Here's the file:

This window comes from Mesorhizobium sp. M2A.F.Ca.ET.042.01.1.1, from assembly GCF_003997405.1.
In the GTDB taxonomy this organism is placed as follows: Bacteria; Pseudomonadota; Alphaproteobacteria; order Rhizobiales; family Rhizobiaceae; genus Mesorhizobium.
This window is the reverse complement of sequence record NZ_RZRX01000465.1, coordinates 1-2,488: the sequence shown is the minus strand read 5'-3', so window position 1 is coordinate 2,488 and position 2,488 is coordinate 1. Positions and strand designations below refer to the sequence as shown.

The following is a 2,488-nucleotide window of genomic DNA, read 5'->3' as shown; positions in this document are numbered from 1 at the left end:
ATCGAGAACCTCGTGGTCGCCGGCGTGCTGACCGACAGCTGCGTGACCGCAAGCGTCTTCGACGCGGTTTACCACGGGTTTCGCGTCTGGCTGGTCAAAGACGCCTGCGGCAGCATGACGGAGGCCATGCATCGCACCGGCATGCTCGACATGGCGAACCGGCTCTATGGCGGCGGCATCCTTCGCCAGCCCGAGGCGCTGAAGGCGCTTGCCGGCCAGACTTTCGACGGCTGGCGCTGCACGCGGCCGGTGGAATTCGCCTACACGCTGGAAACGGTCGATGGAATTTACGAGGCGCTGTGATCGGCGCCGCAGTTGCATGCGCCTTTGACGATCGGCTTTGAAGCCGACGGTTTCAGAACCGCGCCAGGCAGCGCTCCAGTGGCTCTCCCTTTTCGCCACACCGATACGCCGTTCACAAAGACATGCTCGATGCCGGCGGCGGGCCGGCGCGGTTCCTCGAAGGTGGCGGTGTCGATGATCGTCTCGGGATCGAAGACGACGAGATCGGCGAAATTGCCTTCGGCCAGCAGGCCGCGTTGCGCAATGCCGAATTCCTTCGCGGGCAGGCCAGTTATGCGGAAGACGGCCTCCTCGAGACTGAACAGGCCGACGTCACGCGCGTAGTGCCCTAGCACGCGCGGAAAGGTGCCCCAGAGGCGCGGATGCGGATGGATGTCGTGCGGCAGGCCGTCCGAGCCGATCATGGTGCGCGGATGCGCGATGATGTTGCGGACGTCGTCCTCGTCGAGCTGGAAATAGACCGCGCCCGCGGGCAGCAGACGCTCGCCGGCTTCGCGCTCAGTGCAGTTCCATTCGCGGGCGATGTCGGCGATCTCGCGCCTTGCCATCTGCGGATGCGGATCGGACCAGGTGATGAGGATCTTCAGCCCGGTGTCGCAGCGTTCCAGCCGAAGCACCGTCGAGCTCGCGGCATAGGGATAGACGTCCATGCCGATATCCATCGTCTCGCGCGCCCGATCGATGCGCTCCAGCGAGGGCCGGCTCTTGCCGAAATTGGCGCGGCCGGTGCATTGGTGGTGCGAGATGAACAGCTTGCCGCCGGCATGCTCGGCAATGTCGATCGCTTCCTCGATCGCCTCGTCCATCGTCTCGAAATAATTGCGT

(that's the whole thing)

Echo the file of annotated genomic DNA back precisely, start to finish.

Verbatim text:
This window comes from Mesorhizobium sp. M2A.F.Ca.ET.042.01.1.1, from assembly GCF_003997405.1.
In the GTDB taxonomy this organism is placed as follows: Bacteria; Pseudomonadota; Alphaproteobacteria; order Rhizobiales; family Rhizobiaceae; genus Mesorhizobium.
This window is the reverse complement of sequence record NZ_RZRX01000465.1, coordinates 1-2,488: the sequence shown is the minus strand read 5'-3', so window position 1 is coordinate 2,488 and position 2,488 is coordinate 1. Positions and strand designations below refer to the sequence as shown.

The following is a 2,488-nucleotide window of genomic DNA, read 5'->3' as shown; positions in this document are numbered from 1 at the left end:
ATCGAGAACCTCGTGGTCGCCGGCGTGCTGACCGACAGCTGCGTGACCGCAAGCGTCTTCGACGCGGTTTACCACGGGTTTCGCGTCTGGCTGGTCAAAGACGCCTGCGGCAGCATGACGGAGGCCATGCATCGCACCGGCATGCTCGACATGGCGAACCGGCTCTATGGCGGCGGCATCCTTCGCCAGCCCGAGGCGCTGAAGGCGCTTGCCGGCCAGACTTTCGACGGCTGGCGCTGCACGCGGCCGGTGGAATTCGCCTACACGCTGGAAACGGTCGATGGAATTTACGAGGCGCTGTGATCGGCGCCGCAGTTGCATGCGCCTTTGACGATCGGCTTTGAAGCCGACGGTTTCAGAACCGCGCCAGGCAGCGCTCCAGTGGCTCTCCCTTTTCGCCACACCGATACGCCGTTCACAAAGACATGCTCGATGCCGGCGGCGGGCCGGCGCGGTTCCTCGAAGGTGGCGGTGTCGATGATCGTCTCGGGATCGAAGACGACGAGATCGGCGAAATTGCCTTCGGCCAGCAGGCCGCGTTGCGCAATGCCGAATTCCTTCGCGGGCAGGCCAGTTATGCGGAAGACGGCCTCCTCGAGACTGAACAGGCCGACGTCACGCGCGTAGTGCCCTAGCACGCGCGGAAAGGTGCCCCAGAGGCGCGGATGCGGATGGATGTCGTGCGGCAGGCCGTCCGAGCCGATCATGGTGCGCGGATGCGCGATGATGTTGCGGACGTCGTCCTCGTCGAGCTGGAAATAGACCGCGCCCGCGGGCAGCAGACGCTCGCCGGCTTCGCGCTCAGTGCAGTTCCATTCGCGGGCGATGTCGGCGATCTCGCGCCTTGCCATCTGCGGATGCGGATCGGACCAGGTGATGAGGATCTTCAGCCCGGTGTCGCAGCGTTCCAGCCGAAGCACCGTCGAGCTCGCGGCATAGGGATAGACGTCCATGCCGATATCCATCGTCTCGCGCGCCCGATCGATGCGCTCCAGCGAGGGCCGGCTCTTGCCGAAATTGGCGCGGCCGGTGCATTGGTGGTGCGAGATGAACAGCTTGCCGCCGGCATGCTCGGCAATGTCGATCGCTTCCTCGATCGCCTCGTCCATCGTCTCGAAATAATTGCGT